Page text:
The Delaware County District Attorney’s Office is investigating the potential loss of millions of dollars from the Chester Upland School District after district officials reported what may have been a cyberhack of money it typically gets from the state.
Juan Baughn, the receiver overseeing the school district, said it contacted law enforcement after it didn’t receive “millions” of dollars in a subsidy payment due last week from the Pennsylvania Department of Education.
“Our system, between us and Harrisburg, somehow was hacked,” Baughn said Thursday. “It’s a cyber issue.”
Baughn didn’t specify how much money the district believed had gone missing — “I’ve heard so many numbers that I don’t want to give a number” — but said it was “in the millions.”
A spokesperson for Delaware County District Attorney Jack Stollsteimer confirmed that his office was contacted Monday by the district’s solicitor, but said she could not discuss the “active and ongoing” probe.
A Pennsylvania Department of Education spokesperson said Thursday that the department “cannot comment on any ongoing investigations related to this matter at this time.” But the spokesperson, Kendall Alexander, added that “this matter does not involve any compromise of PDE systems or data.”
The embattled Chester Upland district has been under court-ordered receivership since 2012. As part of its latest financial recovery plan, it has solicited bids to turn over some or all of its schools to charter management companies. More than half of Chester Upland’s roughly 7,000 public school students already attend charters — including Chester Community Charter, Pennsylvania’s largest brick-and-mortar charter school — which are paid by the district based on the number of students they enroll.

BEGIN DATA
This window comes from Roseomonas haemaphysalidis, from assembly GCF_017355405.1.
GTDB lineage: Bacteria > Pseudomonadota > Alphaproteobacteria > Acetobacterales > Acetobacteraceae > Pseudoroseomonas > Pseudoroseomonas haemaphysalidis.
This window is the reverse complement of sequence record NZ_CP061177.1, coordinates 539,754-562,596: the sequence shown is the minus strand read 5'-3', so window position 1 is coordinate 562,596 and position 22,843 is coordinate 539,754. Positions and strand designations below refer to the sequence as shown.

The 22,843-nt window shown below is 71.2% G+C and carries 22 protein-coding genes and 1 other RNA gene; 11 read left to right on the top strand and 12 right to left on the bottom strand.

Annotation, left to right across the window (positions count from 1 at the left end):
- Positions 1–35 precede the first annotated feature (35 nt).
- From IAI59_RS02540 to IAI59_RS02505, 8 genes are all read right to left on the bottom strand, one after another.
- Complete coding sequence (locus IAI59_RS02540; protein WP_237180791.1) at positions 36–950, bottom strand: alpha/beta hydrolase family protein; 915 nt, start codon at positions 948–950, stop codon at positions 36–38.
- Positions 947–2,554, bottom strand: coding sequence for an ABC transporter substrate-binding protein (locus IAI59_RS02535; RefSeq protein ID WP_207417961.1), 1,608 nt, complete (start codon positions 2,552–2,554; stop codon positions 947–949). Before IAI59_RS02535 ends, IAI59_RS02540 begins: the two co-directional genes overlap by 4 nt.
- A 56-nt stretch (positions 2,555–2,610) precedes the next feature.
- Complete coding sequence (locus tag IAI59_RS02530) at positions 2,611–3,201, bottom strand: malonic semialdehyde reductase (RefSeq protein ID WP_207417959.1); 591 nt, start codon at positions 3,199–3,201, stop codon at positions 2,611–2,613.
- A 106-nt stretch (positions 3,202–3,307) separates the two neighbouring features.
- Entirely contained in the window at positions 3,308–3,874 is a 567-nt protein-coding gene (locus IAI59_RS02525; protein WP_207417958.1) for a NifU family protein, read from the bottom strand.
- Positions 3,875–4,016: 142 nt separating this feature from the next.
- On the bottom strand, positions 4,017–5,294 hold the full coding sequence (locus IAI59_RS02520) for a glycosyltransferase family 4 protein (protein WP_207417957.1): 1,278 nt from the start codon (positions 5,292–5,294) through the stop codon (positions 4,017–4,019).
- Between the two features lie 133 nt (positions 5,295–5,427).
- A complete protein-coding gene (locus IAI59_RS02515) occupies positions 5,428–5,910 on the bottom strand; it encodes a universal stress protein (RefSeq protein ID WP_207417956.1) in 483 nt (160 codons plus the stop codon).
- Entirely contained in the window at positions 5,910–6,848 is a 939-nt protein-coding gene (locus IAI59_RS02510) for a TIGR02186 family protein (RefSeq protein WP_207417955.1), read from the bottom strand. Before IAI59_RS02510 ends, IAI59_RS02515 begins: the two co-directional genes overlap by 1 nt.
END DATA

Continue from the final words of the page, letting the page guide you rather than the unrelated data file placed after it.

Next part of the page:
Those payments have been a source of dispute. The district last Friday petitioned the Delaware County Court of Common Pleas to recover nearly $7 million it says it was overcharged by Chester Community Charter dating back to 2019, in violation of a settlement agreement the district previously reached with charters over payments for special-education students. A school spokesperson pointed to a 2018 Commonwealth Court ruling in favor of cyber charters that had argued they should not have to accept a reduced payment rate from Chester Upland.
But Baughn, the receiver, said Thursday the district’s dispute with Chester Community Charter is unrelated to the probe into the missing money.
“The money that we’re missing and all of that has nothing to do with” that case, he said. Asked about his belief that the payment was hacked, Baughn said that was his “suspicion.”
In light of the missing payment, Baughn said Chester Upland had “asked for some advancements” from the state “to get the money we need to pay the bills.”
Staff writer Jeremy Roebuck contributed to this article.